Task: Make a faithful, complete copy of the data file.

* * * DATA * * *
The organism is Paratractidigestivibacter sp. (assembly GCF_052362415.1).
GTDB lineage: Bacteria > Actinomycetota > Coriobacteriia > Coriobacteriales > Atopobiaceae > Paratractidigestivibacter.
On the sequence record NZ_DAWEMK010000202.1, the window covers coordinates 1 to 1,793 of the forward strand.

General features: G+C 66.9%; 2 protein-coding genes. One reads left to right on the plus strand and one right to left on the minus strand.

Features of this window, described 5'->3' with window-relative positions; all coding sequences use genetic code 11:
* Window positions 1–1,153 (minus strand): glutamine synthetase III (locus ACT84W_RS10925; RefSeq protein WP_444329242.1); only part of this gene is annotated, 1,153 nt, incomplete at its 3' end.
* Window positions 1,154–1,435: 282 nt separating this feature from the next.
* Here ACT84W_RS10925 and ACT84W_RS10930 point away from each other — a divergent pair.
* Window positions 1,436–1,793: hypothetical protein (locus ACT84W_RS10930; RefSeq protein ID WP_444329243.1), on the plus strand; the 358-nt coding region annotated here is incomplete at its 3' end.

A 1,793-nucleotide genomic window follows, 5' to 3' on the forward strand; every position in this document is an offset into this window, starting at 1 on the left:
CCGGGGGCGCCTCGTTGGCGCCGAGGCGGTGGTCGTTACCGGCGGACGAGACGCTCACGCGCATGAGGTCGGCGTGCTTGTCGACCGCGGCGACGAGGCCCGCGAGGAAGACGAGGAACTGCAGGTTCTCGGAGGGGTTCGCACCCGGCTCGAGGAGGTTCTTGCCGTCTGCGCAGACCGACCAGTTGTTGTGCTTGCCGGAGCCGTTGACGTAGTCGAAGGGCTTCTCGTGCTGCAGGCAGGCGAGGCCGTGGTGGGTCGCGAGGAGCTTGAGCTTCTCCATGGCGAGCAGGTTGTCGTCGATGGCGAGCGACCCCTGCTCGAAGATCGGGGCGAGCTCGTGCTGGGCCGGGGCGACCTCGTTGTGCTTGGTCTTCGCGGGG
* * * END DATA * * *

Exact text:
The organism is Paratractidigestivibacter sp. (assembly GCF_052362415.1).
GTDB lineage: Bacteria > Actinomycetota > Coriobacteriia > Coriobacteriales > Atopobiaceae > Paratractidigestivibacter.
On the sequence record NZ_DAWEMK010000202.1, the window covers coordinates 1 to 1,793 of the forward strand.

General features: G+C 66.9%; 2 protein-coding genes. One reads left to right on the plus strand and one right to left on the minus strand.

Features of this window, described 5'->3' with window-relative positions; all coding sequences use genetic code 11:
* Window positions 1–1,153 (minus strand): glutamine synthetase III (locus ACT84W_RS10925; RefSeq protein WP_444329242.1); only part of this gene is annotated, 1,153 nt, incomplete at its 3' end.
* Window positions 1,154–1,435: 282 nt separating this feature from the next.
* Here ACT84W_RS10925 and ACT84W_RS10930 point away from each other — a divergent pair.
* Window positions 1,436–1,793: hypothetical protein (locus ACT84W_RS10930; RefSeq protein ID WP_444329243.1), on the plus strand; the 358-nt coding region annotated here is incomplete at its 3' end.

A 1,793-nucleotide genomic window follows, 5' to 3' on the forward strand; every position in this document is an offset into this window, starting at 1 on the left:
CCGGGGGCGCCTCGTTGGCGCCGAGGCGGTGGTCGTTACCGGCGGACGAGACGCTCACGCGCATGAGGTCGGCGTGCTTGTCGACCGCGGCGACGAGGCCCGCGAGGAAGACGAGGAACTGCAGGTTCTCGGAGGGGTTCGCACCCGGCTCGAGGAGGTTCTTGCCGTCTGCGCAGACCGACCAGTTGTTGTGCTTGCCGGAGCCGTTGACGTAGTCGAAGGGCTTCTCGTGCTGCAGGCAGGCGAGGCCGTGGTGGGTCGCGAGGAGCTTGAGCTTCTCCATGGCGAGCAGGTTGTCGTCGATGGCGAGCGACCCCTGCTCGAAGATCGGGGCGAGCTCGTGCTGGGCCGGGGCGACCTCGTTGTGCTTGGTCTTCGCGGGG